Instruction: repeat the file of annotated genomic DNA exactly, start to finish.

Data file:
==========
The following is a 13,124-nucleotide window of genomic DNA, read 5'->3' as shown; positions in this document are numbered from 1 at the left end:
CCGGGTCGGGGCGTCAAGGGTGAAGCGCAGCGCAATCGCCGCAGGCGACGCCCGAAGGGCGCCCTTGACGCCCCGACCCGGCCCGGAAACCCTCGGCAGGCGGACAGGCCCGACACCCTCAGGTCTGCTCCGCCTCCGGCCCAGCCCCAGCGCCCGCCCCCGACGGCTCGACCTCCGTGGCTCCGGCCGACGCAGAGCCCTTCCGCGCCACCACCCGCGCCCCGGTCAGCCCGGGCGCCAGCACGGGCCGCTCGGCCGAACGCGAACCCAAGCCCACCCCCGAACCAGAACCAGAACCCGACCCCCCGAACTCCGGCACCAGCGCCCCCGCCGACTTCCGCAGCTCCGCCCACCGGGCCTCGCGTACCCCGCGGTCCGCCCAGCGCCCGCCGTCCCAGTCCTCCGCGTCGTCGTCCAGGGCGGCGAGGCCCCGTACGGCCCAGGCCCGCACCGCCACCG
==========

The following is a 13,124-nucleotide window of genomic DNA, read 5'->3' as shown; positions in this document are numbered from 1 at the left end:
CCGGGTCGGGGCGTCAAGGGTGAAGCGCAGCGCAATCGCCGCAGGCGACGCCCGAAGGGCGCCCTTGACGCCCCGACCCGGCCCGGAAACCCTCGGCAGGCGGACAGGCCCGACACCCTCAGGTCTGCTCCGCCTCCGGCCCAGCCCCAGCGCCCGCCCCCGACGGCTCGACCTCCGTGGCTCCGGCCGACGCAGAGCCCTTCCGCGCCACCACCCGCGCCCCGGTCAGCCCGGGCGCCAGCACGGGCCGCTCGGCCGAACGCGAACCCAAGCCCACCCCCGAACCAGAACCAGAACCCGACCCCCCGAACTCCGGCACCAGCGCCCCCGCCGACTTCCGCAGCTCCGCCCACCGGGCCTCGCGTACCCCGCGGTCCGCCCAGCGCCCGCCGTCCCAGTCCTCCGCGTCGTCGTCCAGGGCGGCGAGGCCCCGTACGGCCCAGGCCCGCACCGCCACCG